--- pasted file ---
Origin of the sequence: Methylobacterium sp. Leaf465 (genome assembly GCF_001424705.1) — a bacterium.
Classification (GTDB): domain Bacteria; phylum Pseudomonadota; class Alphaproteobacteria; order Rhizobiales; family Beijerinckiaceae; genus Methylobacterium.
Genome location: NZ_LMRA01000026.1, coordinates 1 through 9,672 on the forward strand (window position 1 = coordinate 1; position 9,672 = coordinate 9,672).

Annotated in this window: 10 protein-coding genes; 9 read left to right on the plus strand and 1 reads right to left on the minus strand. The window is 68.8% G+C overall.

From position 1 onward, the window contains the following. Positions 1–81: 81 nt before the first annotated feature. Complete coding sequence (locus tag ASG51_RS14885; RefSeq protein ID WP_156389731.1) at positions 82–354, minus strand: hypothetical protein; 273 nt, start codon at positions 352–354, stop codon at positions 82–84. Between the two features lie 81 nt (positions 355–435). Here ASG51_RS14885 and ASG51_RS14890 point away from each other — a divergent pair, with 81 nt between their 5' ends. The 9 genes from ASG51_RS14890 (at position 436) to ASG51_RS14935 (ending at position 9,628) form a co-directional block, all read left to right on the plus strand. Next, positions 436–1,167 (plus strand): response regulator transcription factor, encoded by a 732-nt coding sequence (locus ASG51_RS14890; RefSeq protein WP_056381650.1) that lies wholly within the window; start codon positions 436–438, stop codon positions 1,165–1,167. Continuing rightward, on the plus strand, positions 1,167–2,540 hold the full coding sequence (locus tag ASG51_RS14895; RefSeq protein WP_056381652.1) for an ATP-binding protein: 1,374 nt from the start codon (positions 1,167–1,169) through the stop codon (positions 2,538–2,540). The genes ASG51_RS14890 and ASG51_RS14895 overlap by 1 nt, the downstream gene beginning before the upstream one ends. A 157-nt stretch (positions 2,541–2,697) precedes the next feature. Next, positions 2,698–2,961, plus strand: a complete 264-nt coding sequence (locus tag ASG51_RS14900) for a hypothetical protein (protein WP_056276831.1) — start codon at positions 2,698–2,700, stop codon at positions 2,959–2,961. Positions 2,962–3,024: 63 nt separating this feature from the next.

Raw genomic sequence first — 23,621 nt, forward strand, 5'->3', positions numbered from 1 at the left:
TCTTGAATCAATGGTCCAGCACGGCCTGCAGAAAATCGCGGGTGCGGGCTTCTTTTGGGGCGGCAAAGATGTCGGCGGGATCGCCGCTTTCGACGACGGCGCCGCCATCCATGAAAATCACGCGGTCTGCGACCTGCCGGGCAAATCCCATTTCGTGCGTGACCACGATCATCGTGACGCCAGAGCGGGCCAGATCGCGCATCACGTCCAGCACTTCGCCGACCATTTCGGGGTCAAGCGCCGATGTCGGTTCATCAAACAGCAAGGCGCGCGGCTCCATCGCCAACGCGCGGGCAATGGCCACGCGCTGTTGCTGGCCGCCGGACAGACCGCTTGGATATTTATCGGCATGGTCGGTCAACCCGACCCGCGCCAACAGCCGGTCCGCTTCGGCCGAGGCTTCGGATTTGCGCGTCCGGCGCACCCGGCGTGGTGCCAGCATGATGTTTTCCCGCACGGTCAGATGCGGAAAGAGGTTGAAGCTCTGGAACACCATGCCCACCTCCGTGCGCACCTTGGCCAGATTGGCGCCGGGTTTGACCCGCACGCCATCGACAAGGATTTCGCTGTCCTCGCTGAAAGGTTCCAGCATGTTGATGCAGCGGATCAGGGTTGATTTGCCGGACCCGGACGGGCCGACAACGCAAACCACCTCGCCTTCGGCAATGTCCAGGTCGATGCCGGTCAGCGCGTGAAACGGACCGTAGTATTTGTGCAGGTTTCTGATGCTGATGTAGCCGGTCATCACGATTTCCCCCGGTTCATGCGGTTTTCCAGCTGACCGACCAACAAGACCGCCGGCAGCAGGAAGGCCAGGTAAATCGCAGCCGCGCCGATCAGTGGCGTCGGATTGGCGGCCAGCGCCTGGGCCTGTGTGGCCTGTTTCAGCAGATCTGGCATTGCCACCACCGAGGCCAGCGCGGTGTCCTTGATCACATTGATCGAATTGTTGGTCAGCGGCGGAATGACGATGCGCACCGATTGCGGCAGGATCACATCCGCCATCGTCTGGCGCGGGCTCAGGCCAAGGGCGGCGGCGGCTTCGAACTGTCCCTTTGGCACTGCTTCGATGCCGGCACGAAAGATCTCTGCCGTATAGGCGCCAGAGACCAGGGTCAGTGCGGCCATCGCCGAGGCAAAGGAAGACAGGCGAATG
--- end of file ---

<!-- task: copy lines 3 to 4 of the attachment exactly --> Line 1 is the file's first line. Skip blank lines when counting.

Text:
Genome location: NZ_LMRA01000026.1, coordinates 1 through 9,672 on the forward strand (window position 1 = coordinate 1; position 9,672 = coordinate 9,672).

Annotated in this window: 10 protein-coding genes; 9 read left to right on the plus strand and 1 reads right to left on the minus strand. The window is 68.8% G+C overall.